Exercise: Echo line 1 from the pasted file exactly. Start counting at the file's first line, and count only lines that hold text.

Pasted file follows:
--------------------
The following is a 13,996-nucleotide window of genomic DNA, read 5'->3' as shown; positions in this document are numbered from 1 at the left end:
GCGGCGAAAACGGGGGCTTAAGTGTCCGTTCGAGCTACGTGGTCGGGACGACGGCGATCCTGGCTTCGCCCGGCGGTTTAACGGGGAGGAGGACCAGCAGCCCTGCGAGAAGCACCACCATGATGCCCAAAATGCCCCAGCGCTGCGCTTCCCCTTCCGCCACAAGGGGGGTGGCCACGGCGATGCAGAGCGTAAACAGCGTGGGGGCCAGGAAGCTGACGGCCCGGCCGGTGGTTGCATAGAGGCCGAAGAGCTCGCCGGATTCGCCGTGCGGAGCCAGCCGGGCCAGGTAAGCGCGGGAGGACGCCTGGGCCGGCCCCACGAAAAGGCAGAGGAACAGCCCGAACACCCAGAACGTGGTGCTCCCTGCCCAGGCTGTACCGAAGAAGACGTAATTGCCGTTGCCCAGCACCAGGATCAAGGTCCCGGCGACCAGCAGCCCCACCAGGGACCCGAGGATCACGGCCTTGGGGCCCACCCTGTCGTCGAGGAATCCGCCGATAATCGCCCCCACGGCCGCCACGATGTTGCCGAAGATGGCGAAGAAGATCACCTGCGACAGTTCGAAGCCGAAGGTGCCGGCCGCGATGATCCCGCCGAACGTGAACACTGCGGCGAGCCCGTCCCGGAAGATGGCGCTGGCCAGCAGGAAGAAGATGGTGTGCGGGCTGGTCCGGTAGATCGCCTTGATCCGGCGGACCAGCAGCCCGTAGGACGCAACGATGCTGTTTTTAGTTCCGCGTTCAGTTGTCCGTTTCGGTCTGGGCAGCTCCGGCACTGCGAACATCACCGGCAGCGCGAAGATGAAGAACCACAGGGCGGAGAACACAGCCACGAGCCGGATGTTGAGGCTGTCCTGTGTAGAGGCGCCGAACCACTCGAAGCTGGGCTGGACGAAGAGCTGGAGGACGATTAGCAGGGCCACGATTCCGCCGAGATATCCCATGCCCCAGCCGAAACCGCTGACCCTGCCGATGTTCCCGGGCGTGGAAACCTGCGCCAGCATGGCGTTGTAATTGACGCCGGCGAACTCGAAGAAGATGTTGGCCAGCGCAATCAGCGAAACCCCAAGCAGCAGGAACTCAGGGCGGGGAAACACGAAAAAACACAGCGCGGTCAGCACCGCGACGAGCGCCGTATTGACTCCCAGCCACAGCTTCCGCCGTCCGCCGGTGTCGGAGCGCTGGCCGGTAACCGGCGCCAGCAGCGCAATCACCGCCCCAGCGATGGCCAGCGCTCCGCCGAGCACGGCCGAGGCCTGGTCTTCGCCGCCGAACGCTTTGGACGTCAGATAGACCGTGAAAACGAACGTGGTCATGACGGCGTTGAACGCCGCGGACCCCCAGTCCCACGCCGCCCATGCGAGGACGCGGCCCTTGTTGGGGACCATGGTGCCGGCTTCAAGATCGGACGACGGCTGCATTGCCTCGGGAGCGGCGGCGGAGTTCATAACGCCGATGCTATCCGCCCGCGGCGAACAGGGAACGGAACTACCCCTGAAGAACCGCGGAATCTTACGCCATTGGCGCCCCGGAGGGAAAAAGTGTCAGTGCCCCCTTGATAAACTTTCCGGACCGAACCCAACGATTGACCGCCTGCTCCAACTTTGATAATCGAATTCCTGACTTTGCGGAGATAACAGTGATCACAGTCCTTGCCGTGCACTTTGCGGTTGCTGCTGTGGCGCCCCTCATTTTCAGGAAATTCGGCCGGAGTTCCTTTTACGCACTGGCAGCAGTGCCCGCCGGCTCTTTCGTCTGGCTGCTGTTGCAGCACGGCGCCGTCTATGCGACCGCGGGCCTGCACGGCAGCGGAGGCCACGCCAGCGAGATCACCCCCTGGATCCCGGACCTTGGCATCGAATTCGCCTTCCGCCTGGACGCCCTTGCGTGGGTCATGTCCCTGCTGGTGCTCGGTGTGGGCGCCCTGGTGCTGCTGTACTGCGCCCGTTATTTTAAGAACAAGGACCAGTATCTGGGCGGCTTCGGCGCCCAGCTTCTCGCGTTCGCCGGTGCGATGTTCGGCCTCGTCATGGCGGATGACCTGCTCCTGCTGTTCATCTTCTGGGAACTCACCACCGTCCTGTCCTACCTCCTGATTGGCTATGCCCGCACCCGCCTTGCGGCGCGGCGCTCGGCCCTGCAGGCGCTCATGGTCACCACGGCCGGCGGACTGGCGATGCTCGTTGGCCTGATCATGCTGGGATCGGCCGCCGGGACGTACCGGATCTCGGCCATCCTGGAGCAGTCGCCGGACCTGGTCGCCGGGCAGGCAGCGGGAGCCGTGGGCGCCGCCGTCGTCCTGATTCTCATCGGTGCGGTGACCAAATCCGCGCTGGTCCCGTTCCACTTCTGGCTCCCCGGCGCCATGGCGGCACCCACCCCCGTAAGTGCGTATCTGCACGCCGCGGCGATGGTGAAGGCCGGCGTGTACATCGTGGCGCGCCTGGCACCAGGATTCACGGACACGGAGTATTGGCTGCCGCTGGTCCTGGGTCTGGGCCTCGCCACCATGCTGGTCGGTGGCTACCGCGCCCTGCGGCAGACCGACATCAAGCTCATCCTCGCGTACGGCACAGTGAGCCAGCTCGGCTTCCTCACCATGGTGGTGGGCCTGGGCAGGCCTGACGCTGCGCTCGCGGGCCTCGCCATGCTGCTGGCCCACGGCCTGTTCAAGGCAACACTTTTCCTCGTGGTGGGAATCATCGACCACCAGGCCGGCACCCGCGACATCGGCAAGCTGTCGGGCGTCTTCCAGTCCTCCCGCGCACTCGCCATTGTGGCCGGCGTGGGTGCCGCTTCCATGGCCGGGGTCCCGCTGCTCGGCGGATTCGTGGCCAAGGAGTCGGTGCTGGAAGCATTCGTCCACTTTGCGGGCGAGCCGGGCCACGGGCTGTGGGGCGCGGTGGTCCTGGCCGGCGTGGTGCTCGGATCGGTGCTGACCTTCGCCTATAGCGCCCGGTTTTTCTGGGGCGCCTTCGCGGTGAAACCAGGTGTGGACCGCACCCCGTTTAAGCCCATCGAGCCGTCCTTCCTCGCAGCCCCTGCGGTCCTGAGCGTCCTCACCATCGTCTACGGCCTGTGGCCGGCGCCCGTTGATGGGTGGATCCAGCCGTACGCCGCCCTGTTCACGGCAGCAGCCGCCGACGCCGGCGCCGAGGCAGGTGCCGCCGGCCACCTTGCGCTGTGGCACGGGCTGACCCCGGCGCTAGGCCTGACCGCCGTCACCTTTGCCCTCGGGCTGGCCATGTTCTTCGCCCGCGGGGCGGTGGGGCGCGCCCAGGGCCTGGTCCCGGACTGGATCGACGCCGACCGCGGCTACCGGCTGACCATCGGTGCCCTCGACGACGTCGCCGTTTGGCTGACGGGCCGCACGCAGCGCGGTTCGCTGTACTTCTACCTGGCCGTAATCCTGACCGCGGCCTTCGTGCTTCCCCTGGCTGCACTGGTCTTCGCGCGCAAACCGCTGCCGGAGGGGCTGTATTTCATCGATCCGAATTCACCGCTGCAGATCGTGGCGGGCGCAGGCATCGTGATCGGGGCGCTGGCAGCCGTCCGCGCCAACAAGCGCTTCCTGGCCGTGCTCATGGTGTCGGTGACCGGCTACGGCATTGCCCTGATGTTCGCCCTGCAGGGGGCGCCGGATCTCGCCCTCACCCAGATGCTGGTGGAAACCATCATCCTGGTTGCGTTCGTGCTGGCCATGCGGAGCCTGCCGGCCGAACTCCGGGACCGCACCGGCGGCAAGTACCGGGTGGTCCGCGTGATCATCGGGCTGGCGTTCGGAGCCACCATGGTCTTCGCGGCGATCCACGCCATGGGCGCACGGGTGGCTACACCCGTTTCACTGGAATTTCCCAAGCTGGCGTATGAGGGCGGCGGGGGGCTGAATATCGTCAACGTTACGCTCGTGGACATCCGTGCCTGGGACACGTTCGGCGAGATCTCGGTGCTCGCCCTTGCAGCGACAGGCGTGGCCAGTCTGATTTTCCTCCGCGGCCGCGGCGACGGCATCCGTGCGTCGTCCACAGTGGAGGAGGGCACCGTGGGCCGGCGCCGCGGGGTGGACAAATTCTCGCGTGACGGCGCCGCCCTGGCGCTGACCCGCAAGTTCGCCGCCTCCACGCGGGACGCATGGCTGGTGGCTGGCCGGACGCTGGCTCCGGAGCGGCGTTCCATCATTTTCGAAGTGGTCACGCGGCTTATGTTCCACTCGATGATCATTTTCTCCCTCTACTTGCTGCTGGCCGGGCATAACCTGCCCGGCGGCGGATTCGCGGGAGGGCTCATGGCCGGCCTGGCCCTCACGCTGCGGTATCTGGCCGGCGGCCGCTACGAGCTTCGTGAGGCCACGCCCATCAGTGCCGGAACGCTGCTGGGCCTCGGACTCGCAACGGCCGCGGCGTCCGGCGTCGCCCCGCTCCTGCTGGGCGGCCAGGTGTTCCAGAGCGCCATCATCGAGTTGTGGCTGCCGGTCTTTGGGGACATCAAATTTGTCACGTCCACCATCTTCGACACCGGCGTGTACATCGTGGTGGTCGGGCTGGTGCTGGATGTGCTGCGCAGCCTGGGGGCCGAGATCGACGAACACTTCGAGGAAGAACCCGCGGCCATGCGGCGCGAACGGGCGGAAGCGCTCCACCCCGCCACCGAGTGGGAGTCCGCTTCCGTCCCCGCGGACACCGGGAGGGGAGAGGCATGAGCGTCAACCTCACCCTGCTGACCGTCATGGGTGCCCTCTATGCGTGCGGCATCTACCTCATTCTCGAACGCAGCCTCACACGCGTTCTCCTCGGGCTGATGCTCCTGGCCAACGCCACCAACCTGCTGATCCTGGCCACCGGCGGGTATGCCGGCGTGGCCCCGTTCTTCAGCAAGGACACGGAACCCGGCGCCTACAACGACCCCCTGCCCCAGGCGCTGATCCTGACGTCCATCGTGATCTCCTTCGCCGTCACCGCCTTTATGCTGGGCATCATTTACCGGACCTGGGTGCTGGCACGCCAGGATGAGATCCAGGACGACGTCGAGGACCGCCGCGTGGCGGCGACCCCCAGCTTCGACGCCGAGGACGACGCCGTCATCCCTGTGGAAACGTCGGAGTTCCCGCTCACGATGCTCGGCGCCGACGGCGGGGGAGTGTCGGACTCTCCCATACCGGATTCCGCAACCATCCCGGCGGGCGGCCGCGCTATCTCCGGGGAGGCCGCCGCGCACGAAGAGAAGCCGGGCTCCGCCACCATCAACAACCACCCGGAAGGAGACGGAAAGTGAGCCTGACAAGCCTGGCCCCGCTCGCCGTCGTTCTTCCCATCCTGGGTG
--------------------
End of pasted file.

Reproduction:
The following is a 13,996-nucleotide window of genomic DNA, read 5'->3' as shown; positions in this document are numbered from 1 at the left end: